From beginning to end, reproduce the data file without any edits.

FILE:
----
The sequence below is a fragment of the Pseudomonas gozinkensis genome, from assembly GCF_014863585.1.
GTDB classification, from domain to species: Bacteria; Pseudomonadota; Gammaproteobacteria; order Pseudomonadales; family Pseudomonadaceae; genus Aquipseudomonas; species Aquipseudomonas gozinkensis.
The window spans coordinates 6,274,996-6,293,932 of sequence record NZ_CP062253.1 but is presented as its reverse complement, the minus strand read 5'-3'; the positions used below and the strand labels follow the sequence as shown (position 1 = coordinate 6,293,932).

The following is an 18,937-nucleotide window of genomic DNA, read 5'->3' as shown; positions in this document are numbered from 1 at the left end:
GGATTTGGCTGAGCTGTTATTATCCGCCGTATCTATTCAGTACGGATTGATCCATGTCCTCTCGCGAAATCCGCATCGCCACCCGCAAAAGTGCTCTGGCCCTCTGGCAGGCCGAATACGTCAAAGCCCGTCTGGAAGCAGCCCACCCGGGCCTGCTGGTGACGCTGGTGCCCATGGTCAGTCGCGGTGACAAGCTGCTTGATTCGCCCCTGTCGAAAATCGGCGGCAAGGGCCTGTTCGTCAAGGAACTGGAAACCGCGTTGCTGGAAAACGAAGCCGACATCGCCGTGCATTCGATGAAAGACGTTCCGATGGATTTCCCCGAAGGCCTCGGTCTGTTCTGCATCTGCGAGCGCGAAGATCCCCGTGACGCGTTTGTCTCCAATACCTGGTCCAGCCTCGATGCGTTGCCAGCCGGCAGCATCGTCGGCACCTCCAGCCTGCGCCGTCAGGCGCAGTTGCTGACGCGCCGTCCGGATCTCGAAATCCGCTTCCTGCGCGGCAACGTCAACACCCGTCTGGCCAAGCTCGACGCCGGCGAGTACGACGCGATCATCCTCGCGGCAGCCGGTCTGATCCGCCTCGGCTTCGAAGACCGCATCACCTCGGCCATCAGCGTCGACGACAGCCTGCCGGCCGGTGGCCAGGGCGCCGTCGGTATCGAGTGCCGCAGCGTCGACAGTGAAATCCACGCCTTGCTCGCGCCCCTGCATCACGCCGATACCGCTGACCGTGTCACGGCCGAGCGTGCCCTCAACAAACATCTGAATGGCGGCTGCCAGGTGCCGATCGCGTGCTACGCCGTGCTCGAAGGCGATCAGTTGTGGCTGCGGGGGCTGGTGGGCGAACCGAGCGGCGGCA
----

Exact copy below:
The sequence below is a fragment of the Pseudomonas gozinkensis genome, from assembly GCF_014863585.1.
GTDB classification, from domain to species: Bacteria; Pseudomonadota; Gammaproteobacteria; order Pseudomonadales; family Pseudomonadaceae; genus Aquipseudomonas; species Aquipseudomonas gozinkensis.
The window spans coordinates 6,274,996-6,293,932 of sequence record NZ_CP062253.1 but is presented as its reverse complement, the minus strand read 5'-3'; the positions used below and the strand labels follow the sequence as shown (position 1 = coordinate 6,293,932).

The following is an 18,937-nucleotide window of genomic DNA, read 5'->3' as shown; positions in this document are numbered from 1 at the left end:
GGATTTGGCTGAGCTGTTATTATCCGCCGTATCTATTCAGTACGGATTGATCCATGTCCTCTCGCGAAATCCGCATCGCCACCCGCAAAAGTGCTCTGGCCCTCTGGCAGGCCGAATACGTCAAAGCCCGTCTGGAAGCAGCCCACCCGGGCCTGCTGGTGACGCTGGTGCCCATGGTCAGTCGCGGTGACAAGCTGCTTGATTCGCCCCTGTCGAAAATCGGCGGCAAGGGCCTGTTCGTCAAGGAACTGGAAACCGCGTTGCTGGAAAACGAAGCCGACATCGCCGTGCATTCGATGAAAGACGTTCCGATGGATTTCCCCGAAGGCCTCGGTCTGTTCTGCATCTGCGAGCGCGAAGATCCCCGTGACGCGTTTGTCTCCAATACCTGGTCCAGCCTCGATGCGTTGCCAGCCGGCAGCATCGTCGGCACCTCCAGCCTGCGCCGTCAGGCGCAGTTGCTGACGCGCCGTCCGGATCTCGAAATCCGCTTCCTGCGCGGCAACGTCAACACCCGTCTGGCCAAGCTCGACGCCGGCGAGTACGACGCGATCATCCTCGCGGCAGCCGGTCTGATCCGCCTCGGCTTCGAAGACCGCATCACCTCGGCCATCAGCGTCGACGACAGCCTGCCGGCCGGTGGCCAGGGCGCCGTCGGTATCGAGTGCCGCAGCGTCGACAGTGAAATCCACGCCTTGCTCGCGCCCCTGCATCACGCCGATACCGCTGACCGTGTCACGGCCGAGCGTGCCCTCAACAAACATCTGAATGGCGGCTGCCAGGTGCCGATCGCGTGCTACGCCGTGCTCGAAGGCGATCAGTTGTGGCTGCGGGGGCTGGTGGGCGAACCGAGCGGCGGCA